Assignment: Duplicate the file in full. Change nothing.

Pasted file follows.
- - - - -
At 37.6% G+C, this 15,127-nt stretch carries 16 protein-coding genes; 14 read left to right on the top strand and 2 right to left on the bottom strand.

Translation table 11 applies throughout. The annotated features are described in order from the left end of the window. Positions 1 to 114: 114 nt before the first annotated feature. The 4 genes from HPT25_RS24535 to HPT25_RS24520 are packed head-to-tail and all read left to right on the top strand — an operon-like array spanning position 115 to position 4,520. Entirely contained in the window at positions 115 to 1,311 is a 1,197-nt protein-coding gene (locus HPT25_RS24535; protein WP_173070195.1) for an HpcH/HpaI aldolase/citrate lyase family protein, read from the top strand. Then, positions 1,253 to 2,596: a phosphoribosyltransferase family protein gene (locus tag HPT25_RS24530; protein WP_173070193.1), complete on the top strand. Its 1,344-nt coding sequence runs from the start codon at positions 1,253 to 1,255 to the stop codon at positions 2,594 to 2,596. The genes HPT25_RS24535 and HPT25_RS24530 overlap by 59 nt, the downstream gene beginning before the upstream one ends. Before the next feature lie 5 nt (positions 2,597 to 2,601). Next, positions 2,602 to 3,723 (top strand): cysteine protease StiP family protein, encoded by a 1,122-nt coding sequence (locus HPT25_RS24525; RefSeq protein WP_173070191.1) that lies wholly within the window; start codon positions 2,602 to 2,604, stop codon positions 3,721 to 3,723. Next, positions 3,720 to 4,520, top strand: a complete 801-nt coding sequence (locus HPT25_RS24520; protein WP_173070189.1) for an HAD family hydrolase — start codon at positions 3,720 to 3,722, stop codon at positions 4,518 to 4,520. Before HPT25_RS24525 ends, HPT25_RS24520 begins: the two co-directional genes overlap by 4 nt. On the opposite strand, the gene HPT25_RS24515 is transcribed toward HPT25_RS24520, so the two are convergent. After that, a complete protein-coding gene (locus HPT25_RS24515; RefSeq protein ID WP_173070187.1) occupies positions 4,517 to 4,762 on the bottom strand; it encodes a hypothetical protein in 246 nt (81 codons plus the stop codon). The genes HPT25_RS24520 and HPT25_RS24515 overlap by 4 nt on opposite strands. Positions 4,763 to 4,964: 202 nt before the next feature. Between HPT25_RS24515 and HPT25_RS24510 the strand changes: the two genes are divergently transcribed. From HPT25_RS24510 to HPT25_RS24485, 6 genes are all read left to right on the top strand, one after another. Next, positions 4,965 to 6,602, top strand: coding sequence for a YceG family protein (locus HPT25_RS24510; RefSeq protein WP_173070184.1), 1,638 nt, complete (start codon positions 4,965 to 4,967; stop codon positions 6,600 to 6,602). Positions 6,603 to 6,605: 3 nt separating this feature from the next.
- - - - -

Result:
At 37.6% G+C, this 15,127-nt stretch carries 16 protein-coding genes; 14 read left to right on the top strand and 2 right to left on the bottom strand.

Translation table 11 applies throughout. The annotated features are described in order from the left end of the window. Positions 1 to 114: 114 nt before the first annotated feature. The 4 genes from HPT25_RS24535 to HPT25_RS24520 are packed head-to-tail and all read left to right on the top strand — an operon-like array spanning position 115 to position 4,520. Entirely contained in the window at positions 115 to 1,311 is a 1,197-nt protein-coding gene (locus HPT25_RS24535; protein WP_173070195.1) for an HpcH/HpaI aldolase/citrate lyase family protein, read from the top strand. Then, positions 1,253 to 2,596: a phosphoribosyltransferase family protein gene (locus tag HPT25_RS24530; protein WP_173070193.1), complete on the top strand. Its 1,344-nt coding sequence runs from the start codon at positions 1,253 to 1,255 to the stop codon at positions 2,594 to 2,596. The genes HPT25_RS24535 and HPT25_RS24530 overlap by 59 nt, the downstream gene beginning before the upstream one ends. Before the next feature lie 5 nt (positions 2,597 to 2,601). Next, positions 2,602 to 3,723 (top strand): cysteine protease StiP family protein, encoded by a 1,122-nt coding sequence (locus HPT25_RS24525; RefSeq protein WP_173070191.1) that lies wholly within the window; start codon positions 2,602 to 2,604, stop codon positions 3,721 to 3,723. Next, positions 3,720 to 4,520, top strand: a complete 801-nt coding sequence (locus HPT25_RS24520; protein WP_173070189.1) for an HAD family hydrolase — start codon at positions 3,720 to 3,722, stop codon at positions 4,518 to 4,520. Before HPT25_RS24525 ends, HPT25_RS24520 begins: the two co-directional genes overlap by 4 nt. On the opposite strand, the gene HPT25_RS24515 is transcribed toward HPT25_RS24520, so the two are convergent. After that, a complete protein-coding gene (locus HPT25_RS24515; RefSeq protein ID WP_173070187.1) occupies positions 4,517 to 4,762 on the bottom strand; it encodes a hypothetical protein in 246 nt (81 codons plus the stop codon). The genes HPT25_RS24520 and HPT25_RS24515 overlap by 4 nt on opposite strands. Positions 4,763 to 4,964: 202 nt before the next feature. Between HPT25_RS24515 and HPT25_RS24510 the strand changes: the two genes are divergently transcribed. From HPT25_RS24510 to HPT25_RS24485, 6 genes are all read left to right on the top strand, one after another. Next, positions 4,965 to 6,602, top strand: coding sequence for a YceG family protein (locus HPT25_RS24510; RefSeq protein WP_173070184.1), 1,638 nt, complete (start codon positions 4,965 to 4,967; stop codon positions 6,600 to 6,602). Positions 6,603 to 6,605: 3 nt separating this feature from the next.